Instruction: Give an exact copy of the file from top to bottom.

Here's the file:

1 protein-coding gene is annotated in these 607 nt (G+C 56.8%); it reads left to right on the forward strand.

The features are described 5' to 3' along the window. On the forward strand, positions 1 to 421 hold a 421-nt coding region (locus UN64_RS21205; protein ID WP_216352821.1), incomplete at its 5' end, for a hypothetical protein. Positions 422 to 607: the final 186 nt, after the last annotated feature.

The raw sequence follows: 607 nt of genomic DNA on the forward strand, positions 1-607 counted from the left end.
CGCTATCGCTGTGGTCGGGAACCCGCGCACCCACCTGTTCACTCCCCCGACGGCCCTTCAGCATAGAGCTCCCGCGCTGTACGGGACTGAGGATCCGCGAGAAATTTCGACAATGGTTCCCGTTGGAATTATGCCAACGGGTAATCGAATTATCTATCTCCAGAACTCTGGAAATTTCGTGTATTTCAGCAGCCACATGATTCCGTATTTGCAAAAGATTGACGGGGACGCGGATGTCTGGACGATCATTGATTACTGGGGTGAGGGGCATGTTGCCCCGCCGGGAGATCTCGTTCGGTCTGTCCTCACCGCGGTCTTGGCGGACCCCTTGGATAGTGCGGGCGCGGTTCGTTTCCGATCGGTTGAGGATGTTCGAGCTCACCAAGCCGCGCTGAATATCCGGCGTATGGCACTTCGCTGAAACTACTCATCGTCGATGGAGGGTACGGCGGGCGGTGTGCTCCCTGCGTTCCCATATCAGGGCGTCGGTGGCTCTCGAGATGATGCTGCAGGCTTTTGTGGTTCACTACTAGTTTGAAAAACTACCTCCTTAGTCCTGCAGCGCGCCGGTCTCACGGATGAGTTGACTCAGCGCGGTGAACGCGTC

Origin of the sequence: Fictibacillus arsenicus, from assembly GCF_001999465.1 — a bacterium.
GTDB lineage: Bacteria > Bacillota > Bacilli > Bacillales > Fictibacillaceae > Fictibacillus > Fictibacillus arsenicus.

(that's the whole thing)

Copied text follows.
1 protein-coding gene is annotated in these 607 nt (G+C 56.8%); it reads left to right on the forward strand.

The features are described 5' to 3' along the window. On the forward strand, positions 1 to 421 hold a 421-nt coding region (locus UN64_RS21205; protein ID WP_216352821.1), incomplete at its 5' end, for a hypothetical protein. Positions 422 to 607: the final 186 nt, after the last annotated feature.

The raw sequence follows: 607 nt of genomic DNA on the forward strand, positions 1-607 counted from the left end.
CGCTATCGCTGTGGTCGGGAACCCGCGCACCCACCTGTTCACTCCCCCGACGGCCCTTCAGCATAGAGCTCCCGCGCTGTACGGGACTGAGGATCCGCGAGAAATTTCGACAATGGTTCCCGTTGGAATTATGCCAACGGGTAATCGAATTATCTATCTCCAGAACTCTGGAAATTTCGTGTATTTCAGCAGCCACATGATTCCGTATTTGCAAAAGATTGACGGGGACGCGGATGTCTGGACGATCATTGATTACTGGGGTGAGGGGCATGTTGCCCCGCCGGGAGATCTCGTTCGGTCTGTCCTCACCGCGGTCTTGGCGGACCCCTTGGATAGTGCGGGCGCGGTTCGTTTCCGATCGGTTGAGGATGTTCGAGCTCACCAAGCCGCGCTGAATATCCGGCGTATGGCACTTCGCTGAAACTACTCATCGTCGATGGAGGGTACGGCGGGCGGTGTGCTCCCTGCGTTCCCATATCAGGGCGTCGGTGGCTCTCGAGATGATGCTGCAGGCTTTTGTGGTTCACTACTAGTTTGAAAAACTACCTCCTTAGTCCTGCAGCGCGCCGGTCTCACGGATGAGTTGACTCAGCGCGGTGAACGCGTC

Origin of the sequence: Fictibacillus arsenicus, from assembly GCF_001999465.1 — a bacterium.
GTDB lineage: Bacteria > Bacillota > Bacilli > Bacillales > Fictibacillaceae > Fictibacillus > Fictibacillus arsenicus.